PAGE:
Before I get into this, I’d just like to take a moment to say that I did not plan on reviewing It’s Not Dead. In fact, upon arriving at the venue, when one of my friends asked me if I’d be doing a write-up, I responded with a passionate “Hell no!” as I just wanted to relax at the fest with my friends. By the time the Interrupters (the first band I saw that day) were halfway through their set, though, I’d already started making mental notes about both the band and the festival in general.
Small, local shows and venues will always have my heart, but even my DIY affectations were swayed by the festival’s set up. There were four stages, the largest of which was equipped with large screens so that more audience members would have at least a decent view. The first band to take the big stage was the Interrupters, which is incredibly impressive considering they put out their first record just three years ago (I have a ska punk conspiracy theory that helps to explain this, and that was continually strengthened as the fest went on- if any of you have a checkerboard-patterned tin foil hat, ask me about it sometime). The Interrupters started earlier than the schedule said in order to have a longer set, but I highly doubt there were any serious complaints. The Glen Helen Amphitheater, home to thousands of punk rockers that day, was relatively cool thanks to the surrounding mountains. Still, though, it’s a wonder that the Interrupters didn’t melt during their high-energy set, which began with “A Friend Like Me” and ended on a sweet note with “Family.” I’d been planning on conserving my energy, but I couldn’t help but get in the pit for their set, which (and I know I’m biased but) was an excellent start to the fest. After the Interrupters’ set, the stage itself did a 180 to reveal the Mad Caddies on the other side.
I’ve been listening to the Mad Caddies off and on since I was 16, but honestly couldn’t really get into them. Seeing them live, however, totally changed my mind, and I resolved to give them another chance by the end of the first song. But I admit that I dipped out in the middle of their set to watch the Flatliners at the second-largest stage, despite seeing the Canadian punks just four days prior in Portland (with my dad!). I was able to get a prime spot for the Flatliners’ set in the second row, unlike the Portland show, where I was directly behind a very large man. This time around, though, I had a great view of the band as they played classics like “Count Your Bruises” alongside songs off their new record like “Human Party Trick.” It was one of my favorite sets of the entire day, even though they didn’t cover Dead to Me’s “Arrhythmic Palpitations” (Chris covered it for us back in 2012)- which maybe is a good thing, because Crying At the Gig is not the best look.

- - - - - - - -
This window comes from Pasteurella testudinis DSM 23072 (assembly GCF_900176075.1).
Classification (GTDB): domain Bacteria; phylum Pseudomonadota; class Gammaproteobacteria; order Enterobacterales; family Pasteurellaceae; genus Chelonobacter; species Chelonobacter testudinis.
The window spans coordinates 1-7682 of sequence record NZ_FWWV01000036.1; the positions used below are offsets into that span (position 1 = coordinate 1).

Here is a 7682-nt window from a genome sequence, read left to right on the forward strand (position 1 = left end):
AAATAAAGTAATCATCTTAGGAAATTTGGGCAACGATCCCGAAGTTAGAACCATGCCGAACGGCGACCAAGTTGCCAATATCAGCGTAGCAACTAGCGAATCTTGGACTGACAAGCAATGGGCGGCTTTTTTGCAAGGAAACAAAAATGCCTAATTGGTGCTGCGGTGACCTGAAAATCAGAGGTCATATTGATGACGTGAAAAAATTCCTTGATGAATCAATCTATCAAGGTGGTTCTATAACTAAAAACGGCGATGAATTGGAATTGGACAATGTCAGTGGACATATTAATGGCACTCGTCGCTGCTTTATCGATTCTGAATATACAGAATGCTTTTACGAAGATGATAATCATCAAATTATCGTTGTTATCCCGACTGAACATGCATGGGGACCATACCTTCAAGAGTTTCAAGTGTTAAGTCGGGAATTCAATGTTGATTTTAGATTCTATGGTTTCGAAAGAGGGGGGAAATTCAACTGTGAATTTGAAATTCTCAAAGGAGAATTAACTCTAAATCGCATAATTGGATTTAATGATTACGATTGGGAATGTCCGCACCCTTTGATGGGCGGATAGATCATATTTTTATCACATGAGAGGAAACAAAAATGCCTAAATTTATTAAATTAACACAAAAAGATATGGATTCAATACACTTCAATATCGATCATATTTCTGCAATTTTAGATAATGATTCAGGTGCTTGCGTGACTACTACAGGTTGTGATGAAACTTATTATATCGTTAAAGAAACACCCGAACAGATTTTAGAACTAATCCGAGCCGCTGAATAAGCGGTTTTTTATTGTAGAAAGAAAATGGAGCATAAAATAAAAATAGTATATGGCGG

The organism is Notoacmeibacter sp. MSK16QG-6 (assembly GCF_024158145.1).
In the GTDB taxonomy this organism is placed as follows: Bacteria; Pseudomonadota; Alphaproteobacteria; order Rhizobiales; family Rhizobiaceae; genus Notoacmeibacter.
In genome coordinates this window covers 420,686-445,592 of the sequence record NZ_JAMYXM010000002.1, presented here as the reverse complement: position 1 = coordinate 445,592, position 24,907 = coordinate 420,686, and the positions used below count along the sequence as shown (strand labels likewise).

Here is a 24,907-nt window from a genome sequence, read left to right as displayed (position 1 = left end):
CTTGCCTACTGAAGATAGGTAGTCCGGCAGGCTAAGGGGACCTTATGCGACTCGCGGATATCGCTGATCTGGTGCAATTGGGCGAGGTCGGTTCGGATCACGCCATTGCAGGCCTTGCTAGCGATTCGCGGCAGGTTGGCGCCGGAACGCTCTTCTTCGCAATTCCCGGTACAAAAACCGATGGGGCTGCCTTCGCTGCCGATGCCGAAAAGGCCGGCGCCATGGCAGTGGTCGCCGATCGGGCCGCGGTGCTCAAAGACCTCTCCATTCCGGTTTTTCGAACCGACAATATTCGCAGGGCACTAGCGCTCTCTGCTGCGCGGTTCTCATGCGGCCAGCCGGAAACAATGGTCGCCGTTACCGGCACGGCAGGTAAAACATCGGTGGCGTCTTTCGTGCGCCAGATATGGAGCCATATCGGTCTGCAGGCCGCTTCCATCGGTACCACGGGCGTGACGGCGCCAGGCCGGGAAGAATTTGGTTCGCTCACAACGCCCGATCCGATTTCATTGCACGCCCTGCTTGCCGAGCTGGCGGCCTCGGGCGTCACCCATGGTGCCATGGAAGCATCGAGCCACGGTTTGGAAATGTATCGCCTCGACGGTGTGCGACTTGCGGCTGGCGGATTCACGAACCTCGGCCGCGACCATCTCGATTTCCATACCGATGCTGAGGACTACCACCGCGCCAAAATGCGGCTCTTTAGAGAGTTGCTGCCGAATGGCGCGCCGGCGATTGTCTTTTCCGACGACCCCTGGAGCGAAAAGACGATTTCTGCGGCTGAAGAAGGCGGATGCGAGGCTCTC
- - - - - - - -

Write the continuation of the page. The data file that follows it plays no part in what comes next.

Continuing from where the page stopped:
GBH started their set a bit late, signaling that Punk Time was finally coming into effect. No offense to any of you old-timers out there, but I enjoyed the fact that the crowd’s average age matched the hardcore classic style of punk that GBH played. They drew a pretty big crowd, which wasn’t a surprise considering how many fest-goers were sporting the band’s shirts and patches. Their classic punk sound, along with their stage presence (Colin Abrahall sported a leather jacket for the first half of the set- a feat in the California August afternoon heat) was infectious and enticing that the crowd somehow kept growing. GBH is the tiniest bit too heavy for my own rude kid sensibilities, but I loved the set all the same.
I thought that A Wilhelm Scream was a slightly odd choice for It’s Not Dead, with frontman Nuno Pereira looking more “Warped Tour” than “It’s Not Dead.” Kevin Lyman did put on both fests, though, so the Massachusetts band being on the bill began to make more sense the more I thought about it- and the more I listened to them. I’m a sucker for super technical guitar work, which A Wilhelm Scream had no shortage of, but perhaps even more impressive was the way they blended it with more classic punk.
It’s Not Dead Fest attendees included skins, rude kids, and even greasers (I swear, SoCal Latinx punks showed the rest of us TF up), but no matter what sub-genre is your favorite, it’s impossible to deny that The Selecter was the best dressed band at the fest- every member was decked out in some sort of formalwear. They’re more than just pretty faces, though: with songs like “Three Minute Hero” and “On My Radio,” I found it difficult to stay still during their set. A guy I met in the venue parking lot had suggested to me that ska is dead, but judging from the amount of skanking during The Selecter’s set, it’s not dead (sorry, I couldn’t help myself). The Selecter hit the punk trifecta (good look, good sound, good politics) by weaving the names of people like Philando Castile, Alton Brown, and Heather Heyer into their performance of “Breakdown.”